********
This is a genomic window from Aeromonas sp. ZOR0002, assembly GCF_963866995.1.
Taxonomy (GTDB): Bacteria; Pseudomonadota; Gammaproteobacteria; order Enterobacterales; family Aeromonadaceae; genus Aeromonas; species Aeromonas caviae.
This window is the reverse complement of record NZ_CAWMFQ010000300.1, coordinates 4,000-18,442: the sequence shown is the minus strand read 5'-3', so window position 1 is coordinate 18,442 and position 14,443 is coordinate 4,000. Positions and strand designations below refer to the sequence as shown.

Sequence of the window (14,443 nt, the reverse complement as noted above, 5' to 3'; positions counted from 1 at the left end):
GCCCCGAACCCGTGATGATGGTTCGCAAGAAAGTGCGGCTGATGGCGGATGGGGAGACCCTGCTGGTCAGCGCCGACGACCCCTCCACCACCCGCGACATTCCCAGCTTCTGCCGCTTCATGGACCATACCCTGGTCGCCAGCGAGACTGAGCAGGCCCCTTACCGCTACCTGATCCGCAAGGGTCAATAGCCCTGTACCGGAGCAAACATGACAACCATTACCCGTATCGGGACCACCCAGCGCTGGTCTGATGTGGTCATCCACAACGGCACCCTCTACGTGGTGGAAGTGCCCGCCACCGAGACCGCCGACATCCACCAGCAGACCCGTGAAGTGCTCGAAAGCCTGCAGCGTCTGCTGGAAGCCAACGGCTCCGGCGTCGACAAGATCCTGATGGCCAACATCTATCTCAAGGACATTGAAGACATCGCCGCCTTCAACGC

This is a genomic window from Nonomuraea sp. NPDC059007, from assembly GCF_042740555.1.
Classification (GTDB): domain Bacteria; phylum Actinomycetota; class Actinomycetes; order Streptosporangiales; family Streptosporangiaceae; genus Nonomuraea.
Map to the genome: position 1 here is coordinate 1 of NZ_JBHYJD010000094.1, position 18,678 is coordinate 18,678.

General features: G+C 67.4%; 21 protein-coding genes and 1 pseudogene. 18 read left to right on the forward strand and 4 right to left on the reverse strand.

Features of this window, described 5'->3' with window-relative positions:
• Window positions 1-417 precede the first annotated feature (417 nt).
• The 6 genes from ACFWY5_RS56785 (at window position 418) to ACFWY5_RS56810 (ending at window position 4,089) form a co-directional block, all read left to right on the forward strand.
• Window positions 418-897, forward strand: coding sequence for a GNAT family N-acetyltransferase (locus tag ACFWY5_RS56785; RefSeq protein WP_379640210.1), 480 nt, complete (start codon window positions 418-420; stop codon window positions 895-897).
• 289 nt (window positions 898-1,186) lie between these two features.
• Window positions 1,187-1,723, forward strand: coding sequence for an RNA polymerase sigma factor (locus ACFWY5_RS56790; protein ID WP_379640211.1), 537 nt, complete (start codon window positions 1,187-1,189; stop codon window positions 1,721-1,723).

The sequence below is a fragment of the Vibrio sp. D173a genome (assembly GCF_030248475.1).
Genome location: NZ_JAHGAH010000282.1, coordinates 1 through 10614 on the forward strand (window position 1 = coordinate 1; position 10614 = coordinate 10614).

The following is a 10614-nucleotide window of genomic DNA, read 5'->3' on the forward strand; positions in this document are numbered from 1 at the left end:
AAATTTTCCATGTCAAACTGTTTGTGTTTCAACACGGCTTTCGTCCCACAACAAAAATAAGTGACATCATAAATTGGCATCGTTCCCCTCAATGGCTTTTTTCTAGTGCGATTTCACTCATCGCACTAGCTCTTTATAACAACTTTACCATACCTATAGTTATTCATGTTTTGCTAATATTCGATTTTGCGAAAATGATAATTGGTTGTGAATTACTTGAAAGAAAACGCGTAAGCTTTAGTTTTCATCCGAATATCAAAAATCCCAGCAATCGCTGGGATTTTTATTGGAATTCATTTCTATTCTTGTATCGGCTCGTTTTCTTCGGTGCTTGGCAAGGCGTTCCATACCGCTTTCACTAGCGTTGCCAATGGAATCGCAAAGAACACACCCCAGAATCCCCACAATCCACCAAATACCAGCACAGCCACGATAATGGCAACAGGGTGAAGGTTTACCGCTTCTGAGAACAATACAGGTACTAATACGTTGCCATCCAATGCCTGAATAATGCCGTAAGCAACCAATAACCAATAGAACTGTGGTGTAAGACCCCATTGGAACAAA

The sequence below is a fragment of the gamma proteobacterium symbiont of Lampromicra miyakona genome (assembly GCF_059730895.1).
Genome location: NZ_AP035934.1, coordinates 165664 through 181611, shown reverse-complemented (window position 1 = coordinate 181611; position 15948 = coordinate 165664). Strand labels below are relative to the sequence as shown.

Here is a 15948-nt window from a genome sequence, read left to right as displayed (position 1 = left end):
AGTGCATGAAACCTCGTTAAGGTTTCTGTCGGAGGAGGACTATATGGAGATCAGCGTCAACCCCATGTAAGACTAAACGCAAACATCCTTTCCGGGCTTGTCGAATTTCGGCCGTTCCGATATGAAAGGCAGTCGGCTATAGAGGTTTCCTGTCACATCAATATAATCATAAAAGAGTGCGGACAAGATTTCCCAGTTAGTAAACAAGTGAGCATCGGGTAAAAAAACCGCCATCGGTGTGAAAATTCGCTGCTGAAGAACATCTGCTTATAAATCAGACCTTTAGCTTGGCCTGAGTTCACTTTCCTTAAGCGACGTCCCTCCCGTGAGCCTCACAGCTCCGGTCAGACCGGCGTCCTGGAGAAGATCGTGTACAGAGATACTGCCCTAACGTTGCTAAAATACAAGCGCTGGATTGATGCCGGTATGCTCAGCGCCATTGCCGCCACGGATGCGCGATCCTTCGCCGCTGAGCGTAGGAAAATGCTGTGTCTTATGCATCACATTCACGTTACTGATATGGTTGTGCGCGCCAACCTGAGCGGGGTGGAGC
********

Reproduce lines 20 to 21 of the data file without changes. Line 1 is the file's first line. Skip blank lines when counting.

The sequence below is a fragment of the gamma proteobacterium symbiont of Lampromicra miyakona genome (assembly GCF_059730895.1).
Genome location: NZ_AP035934.1, coordinates 165664 through 181611, shown reverse-complemented (window position 1 = coordinate 181611; position 15948 = coordinate 165664). Strand labels below are relative to the sequence as shown.